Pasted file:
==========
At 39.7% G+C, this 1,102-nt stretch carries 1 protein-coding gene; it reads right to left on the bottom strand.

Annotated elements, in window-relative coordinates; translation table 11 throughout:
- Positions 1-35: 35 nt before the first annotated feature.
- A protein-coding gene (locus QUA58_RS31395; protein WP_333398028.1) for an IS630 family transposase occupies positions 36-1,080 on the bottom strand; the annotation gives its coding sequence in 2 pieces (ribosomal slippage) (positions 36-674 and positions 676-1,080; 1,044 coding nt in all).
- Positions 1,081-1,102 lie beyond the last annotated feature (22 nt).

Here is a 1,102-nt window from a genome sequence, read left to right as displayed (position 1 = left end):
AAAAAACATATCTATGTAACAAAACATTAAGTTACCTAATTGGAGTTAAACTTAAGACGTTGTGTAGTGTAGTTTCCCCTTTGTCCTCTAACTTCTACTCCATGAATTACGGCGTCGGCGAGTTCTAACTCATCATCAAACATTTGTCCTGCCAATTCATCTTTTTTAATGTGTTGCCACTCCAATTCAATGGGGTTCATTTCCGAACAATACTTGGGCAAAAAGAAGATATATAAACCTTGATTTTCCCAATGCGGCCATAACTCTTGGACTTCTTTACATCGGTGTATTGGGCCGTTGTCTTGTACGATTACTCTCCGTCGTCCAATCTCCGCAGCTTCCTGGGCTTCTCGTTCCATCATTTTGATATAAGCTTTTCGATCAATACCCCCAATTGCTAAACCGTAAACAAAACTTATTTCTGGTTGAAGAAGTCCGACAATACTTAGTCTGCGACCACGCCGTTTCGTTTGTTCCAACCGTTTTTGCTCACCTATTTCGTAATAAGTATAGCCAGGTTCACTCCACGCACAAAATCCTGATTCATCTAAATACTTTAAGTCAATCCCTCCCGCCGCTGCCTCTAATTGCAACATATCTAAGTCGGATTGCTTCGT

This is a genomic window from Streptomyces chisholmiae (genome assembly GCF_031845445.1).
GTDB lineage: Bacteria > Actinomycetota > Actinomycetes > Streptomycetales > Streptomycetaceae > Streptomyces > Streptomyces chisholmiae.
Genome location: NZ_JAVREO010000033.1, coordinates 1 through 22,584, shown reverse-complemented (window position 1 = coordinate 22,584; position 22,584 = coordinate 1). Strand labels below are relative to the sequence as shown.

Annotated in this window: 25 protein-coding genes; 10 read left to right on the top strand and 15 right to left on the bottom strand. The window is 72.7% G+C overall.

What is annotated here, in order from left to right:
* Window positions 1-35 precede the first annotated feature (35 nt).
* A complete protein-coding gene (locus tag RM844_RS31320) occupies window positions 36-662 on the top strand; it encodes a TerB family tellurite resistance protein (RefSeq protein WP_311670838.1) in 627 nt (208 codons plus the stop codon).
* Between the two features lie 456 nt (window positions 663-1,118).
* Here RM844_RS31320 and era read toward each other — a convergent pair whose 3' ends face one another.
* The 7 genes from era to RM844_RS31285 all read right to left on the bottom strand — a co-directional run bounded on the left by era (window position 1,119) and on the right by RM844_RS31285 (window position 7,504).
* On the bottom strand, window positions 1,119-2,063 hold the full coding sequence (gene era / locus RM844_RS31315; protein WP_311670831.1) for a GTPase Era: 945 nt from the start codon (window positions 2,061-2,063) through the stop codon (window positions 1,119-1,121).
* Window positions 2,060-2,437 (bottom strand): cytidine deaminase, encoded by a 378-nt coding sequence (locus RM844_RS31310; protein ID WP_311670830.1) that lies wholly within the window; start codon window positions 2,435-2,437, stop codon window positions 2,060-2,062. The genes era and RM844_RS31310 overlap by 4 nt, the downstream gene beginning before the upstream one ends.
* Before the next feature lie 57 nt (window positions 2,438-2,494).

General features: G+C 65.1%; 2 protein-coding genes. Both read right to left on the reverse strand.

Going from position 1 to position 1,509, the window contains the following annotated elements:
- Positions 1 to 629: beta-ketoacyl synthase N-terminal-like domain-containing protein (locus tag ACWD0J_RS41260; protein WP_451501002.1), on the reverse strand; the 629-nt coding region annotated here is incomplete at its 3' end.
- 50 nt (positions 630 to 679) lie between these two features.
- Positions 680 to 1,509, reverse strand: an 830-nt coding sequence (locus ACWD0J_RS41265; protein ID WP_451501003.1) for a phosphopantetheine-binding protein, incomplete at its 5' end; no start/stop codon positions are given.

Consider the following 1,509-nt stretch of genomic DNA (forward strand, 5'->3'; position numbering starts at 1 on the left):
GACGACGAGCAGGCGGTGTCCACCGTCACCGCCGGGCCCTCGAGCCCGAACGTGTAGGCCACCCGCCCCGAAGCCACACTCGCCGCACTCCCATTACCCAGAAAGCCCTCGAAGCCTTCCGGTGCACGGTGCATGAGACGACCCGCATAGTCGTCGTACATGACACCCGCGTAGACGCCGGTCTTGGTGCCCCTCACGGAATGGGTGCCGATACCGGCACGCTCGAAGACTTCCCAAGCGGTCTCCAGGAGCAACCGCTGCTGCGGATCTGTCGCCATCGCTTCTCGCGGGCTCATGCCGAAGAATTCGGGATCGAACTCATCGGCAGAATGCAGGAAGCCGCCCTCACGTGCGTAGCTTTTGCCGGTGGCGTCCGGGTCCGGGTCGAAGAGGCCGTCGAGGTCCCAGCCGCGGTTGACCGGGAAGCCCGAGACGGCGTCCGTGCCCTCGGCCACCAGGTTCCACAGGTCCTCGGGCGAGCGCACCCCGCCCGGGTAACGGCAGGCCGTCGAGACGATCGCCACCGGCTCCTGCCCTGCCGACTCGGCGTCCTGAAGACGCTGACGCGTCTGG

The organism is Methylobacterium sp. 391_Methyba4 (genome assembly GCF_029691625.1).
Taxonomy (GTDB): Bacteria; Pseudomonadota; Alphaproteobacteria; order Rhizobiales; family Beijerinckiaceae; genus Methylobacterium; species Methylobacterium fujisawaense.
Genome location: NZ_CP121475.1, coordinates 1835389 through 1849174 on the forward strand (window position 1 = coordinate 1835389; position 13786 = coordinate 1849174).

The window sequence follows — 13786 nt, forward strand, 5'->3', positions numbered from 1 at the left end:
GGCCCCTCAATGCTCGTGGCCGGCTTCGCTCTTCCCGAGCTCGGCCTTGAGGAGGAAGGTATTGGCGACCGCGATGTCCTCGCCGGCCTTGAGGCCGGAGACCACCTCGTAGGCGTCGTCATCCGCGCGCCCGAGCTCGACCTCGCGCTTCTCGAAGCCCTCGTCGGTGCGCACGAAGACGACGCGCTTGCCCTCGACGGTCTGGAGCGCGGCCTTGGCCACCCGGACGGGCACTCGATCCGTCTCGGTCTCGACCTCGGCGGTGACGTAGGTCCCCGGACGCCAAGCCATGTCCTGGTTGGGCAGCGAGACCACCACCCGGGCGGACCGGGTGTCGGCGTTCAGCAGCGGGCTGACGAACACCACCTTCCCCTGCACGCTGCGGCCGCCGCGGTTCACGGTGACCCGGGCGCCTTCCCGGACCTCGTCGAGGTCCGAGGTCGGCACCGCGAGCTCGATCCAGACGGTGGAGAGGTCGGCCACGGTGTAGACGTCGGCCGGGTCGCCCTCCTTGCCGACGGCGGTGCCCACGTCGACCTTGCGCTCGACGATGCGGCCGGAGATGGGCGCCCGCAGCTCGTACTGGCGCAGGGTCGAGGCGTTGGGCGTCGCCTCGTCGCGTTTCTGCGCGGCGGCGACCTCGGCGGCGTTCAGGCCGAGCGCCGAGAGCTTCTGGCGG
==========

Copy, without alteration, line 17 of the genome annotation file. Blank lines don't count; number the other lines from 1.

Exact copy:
* The 7 genes from era to RM844_RS31285 all read right to left on the bottom strand — a co-directional run bounded on the left by era (window position 1,119) and on the right by RM844_RS31285 (window position 7,504).